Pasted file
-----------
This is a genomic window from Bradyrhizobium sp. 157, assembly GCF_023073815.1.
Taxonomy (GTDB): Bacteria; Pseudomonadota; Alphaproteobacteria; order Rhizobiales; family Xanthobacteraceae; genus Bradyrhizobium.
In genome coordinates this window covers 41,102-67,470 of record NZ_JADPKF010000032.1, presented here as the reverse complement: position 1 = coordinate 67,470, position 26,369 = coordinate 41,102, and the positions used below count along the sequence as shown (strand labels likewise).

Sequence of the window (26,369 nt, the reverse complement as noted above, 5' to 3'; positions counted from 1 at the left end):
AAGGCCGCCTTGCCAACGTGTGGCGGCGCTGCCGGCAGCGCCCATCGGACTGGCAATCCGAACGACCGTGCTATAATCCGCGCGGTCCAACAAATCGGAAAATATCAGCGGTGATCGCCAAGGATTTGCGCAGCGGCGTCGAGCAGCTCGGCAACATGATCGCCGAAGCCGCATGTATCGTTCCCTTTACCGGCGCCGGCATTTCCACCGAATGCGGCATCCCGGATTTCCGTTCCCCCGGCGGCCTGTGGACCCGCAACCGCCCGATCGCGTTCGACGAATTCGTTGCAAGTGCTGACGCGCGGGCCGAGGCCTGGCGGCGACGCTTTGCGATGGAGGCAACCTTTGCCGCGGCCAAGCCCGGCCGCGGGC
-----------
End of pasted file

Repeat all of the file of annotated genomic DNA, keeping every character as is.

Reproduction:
This is a genomic window from Bradyrhizobium sp. 157, assembly GCF_023073815.1.
Taxonomy (GTDB): Bacteria; Pseudomonadota; Alphaproteobacteria; order Rhizobiales; family Xanthobacteraceae; genus Bradyrhizobium.
In genome coordinates this window covers 41,102-67,470 of record NZ_JADPKF010000032.1, presented here as the reverse complement: position 1 = coordinate 67,470, position 26,369 = coordinate 41,102, and the positions used below count along the sequence as shown (strand labels likewise).

Sequence of the window (26,369 nt, the reverse complement as noted above, 5' to 3'; positions counted from 1 at the left end):
AAGGCCGCCTTGCCAACGTGTGGCGGCGCTGCCGGCAGCGCCCATCGGACTGGCAATCCGAACGACCGTGCTATAATCCGCGCGGTCCAACAAATCGGAAAATATCAGCGGTGATCGCCAAGGATTTGCGCAGCGGCGTCGAGCAGCTCGGCAACATGATCGCCGAAGCCGCATGTATCGTTCCCTTTACCGGCGCCGGCATTTCCACCGAATGCGGCATCCCGGATTTCCGTTCCCCCGGCGGCCTGTGGACCCGCAACCGCCCGATCGCGTTCGACGAATTCGTTGCAAGTGCTGACGCGCGGGCCGAGGCCTGGCGGCGACGCTTTGCGATGGAGGCAACCTTTGCCGCGGCCAAGCCCGGCCGCGGGC